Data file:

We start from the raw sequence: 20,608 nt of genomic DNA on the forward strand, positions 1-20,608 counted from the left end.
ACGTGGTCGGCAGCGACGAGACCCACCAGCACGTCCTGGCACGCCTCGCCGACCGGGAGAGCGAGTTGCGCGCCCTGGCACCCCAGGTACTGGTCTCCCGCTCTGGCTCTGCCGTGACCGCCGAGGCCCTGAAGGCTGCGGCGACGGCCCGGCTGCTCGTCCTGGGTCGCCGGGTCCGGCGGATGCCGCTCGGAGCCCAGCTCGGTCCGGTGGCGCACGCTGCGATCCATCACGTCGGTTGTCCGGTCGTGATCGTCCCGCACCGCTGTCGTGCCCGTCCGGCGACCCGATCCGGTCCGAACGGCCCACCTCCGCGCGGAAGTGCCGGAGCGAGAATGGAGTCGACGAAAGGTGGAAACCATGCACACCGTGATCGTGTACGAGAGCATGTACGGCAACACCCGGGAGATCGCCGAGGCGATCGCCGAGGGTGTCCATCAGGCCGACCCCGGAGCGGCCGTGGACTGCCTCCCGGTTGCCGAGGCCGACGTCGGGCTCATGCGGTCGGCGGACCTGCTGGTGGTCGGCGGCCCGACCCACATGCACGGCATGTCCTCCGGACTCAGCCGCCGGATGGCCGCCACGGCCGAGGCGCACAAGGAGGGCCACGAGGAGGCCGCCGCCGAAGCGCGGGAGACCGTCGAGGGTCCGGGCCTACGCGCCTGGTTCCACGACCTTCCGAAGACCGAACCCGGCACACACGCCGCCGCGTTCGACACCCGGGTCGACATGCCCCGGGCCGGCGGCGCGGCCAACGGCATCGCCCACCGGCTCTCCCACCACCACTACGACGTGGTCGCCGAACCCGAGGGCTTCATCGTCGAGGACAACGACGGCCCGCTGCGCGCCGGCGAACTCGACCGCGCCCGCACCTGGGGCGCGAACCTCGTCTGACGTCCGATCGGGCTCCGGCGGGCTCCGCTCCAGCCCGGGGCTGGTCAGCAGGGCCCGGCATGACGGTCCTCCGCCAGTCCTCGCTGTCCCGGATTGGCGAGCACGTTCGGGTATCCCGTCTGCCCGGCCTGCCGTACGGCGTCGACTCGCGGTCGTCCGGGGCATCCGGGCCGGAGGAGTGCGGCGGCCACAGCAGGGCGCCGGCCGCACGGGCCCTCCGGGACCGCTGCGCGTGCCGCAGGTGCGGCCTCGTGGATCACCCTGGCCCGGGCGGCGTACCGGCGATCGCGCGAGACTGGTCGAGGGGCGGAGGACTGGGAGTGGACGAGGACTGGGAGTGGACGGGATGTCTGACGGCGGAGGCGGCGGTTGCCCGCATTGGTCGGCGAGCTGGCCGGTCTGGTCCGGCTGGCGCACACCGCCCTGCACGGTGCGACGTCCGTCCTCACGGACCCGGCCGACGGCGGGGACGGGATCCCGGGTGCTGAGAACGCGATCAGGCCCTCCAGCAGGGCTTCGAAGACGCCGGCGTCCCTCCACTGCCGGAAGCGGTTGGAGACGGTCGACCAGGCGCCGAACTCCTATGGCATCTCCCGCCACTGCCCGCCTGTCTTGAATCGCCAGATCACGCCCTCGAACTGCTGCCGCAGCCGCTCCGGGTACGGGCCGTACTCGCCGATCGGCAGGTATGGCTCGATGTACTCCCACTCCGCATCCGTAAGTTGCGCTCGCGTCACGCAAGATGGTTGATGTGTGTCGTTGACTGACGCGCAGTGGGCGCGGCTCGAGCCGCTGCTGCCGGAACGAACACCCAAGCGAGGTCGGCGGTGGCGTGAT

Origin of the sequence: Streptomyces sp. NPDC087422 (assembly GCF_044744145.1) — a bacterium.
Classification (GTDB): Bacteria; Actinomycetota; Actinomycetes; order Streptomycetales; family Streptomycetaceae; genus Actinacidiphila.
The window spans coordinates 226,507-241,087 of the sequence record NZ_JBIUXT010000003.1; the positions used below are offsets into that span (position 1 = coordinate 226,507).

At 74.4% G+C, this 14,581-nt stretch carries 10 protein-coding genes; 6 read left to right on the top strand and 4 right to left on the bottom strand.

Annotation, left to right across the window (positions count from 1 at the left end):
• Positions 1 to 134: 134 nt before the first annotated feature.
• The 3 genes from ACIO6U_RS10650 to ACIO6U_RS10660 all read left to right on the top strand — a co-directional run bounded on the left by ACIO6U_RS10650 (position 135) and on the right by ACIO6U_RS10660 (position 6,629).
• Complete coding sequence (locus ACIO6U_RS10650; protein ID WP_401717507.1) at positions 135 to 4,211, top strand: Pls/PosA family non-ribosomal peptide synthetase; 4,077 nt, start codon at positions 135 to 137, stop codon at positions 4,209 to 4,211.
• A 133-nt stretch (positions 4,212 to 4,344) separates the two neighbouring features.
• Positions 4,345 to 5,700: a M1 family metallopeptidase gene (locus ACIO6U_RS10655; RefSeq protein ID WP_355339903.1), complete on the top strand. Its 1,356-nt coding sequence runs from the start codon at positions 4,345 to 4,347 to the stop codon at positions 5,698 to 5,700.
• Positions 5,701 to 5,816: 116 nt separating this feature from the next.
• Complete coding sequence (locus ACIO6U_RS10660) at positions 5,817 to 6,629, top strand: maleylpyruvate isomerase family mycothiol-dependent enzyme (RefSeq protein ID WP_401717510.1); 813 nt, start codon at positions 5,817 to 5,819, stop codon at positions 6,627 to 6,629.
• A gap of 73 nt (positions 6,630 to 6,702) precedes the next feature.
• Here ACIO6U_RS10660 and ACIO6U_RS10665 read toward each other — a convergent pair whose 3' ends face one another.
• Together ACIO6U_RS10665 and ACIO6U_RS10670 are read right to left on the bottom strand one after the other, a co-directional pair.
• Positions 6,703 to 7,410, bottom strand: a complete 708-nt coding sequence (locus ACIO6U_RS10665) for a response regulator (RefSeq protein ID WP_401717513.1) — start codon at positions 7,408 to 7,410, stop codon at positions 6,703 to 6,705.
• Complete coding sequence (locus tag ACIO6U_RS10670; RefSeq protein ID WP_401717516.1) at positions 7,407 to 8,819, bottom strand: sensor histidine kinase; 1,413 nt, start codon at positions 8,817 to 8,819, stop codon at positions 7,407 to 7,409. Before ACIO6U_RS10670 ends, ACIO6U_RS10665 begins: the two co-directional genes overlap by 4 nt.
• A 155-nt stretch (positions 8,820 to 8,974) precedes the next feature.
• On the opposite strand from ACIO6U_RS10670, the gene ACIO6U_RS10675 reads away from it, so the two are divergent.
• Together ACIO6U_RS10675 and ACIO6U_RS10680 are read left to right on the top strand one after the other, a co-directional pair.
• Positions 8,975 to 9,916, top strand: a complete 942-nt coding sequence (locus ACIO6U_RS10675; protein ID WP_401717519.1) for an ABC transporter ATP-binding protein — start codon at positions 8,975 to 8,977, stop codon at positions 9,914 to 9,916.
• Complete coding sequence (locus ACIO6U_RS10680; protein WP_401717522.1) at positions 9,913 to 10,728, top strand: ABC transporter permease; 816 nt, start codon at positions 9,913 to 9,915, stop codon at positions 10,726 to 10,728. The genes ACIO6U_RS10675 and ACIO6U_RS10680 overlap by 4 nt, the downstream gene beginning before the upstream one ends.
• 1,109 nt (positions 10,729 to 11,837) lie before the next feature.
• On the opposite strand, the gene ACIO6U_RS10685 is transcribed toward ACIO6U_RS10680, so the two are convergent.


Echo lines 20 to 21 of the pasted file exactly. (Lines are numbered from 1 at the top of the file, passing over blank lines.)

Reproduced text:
• A 155-nt stretch (positions 8,820 to 8,974) precedes the next feature.
• On the opposite strand from ACIO6U_RS10670, the gene ACIO6U_RS10675 reads away from it, so the two are divergent.